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David Davis Will Not Vote For Withdrawal Agreement Bill At Second Reading
19 May 2019, 12:27 | Updated: 19 May 2019, 13:43
Former Brexit Secretary David Davis tells LBC he will not be supporting the government the Withdrawal Agreement Bill at its second reading next month.
The Withdrawal Agreement Bill, which would implement Theresa May's Brexit deal into UK law, is due to be voted on in Parliament next month.
But speaking to Iain Dale on LBC, the Conservative MP and former Brexit Secretary said he would not vote in support of the bill at its second reading because it would 'create the platform' for the possibility of adding a second referendum 'in law'.
David Davis said: "That first deal was a disaster, so I voted against it.
"She got an inadequate improvement, but there would have been nothing better coming down the road and so we had to create the option for her successor to improve on it - that's why I voted for it.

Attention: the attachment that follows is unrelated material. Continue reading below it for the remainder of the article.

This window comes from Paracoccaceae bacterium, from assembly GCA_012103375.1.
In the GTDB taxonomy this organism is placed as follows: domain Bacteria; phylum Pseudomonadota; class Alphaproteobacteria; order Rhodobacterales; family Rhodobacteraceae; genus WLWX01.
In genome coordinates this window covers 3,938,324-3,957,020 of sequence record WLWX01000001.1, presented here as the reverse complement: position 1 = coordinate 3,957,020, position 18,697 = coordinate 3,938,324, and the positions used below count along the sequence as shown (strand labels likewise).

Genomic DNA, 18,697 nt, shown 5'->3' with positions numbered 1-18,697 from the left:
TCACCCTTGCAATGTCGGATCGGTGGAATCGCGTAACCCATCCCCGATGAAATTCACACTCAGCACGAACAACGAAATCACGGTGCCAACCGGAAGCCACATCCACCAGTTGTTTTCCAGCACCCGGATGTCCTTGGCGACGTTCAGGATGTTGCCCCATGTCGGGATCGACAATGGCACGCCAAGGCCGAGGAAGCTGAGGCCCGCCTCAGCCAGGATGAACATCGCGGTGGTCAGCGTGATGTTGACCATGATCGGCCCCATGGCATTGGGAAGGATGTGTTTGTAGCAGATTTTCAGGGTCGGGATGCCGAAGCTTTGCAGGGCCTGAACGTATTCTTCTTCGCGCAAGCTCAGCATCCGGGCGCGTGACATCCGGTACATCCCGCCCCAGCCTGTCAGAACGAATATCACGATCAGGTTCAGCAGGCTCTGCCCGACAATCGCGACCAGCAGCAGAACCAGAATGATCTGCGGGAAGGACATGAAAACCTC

"Next round, at the second reading of the Withdrawal Bill, why should I vote against it?
"Because it will create the platform for people to try and get into the law possibilities of restricting us staying in a customs union, the possibility of requiring a second referendum."
The second reading on the Withdrawal Agreement Bill, the legislation to implement Theresa May's Brexit deal, is due to take place next month.
If MPs don't pass the bill to ratify the Withdrawal Agreement, the UK could end up leaving the European Union without a deal on October 31st.
Labour and Lib Dem MPs who support remaining in the European Union have said they will vote down any agreement unless it included a second referendum, with Liberal Democrat leader Vince Cable saying his party has "made very clear we would support [the bill], providing it is subject to a confirmatory referendum".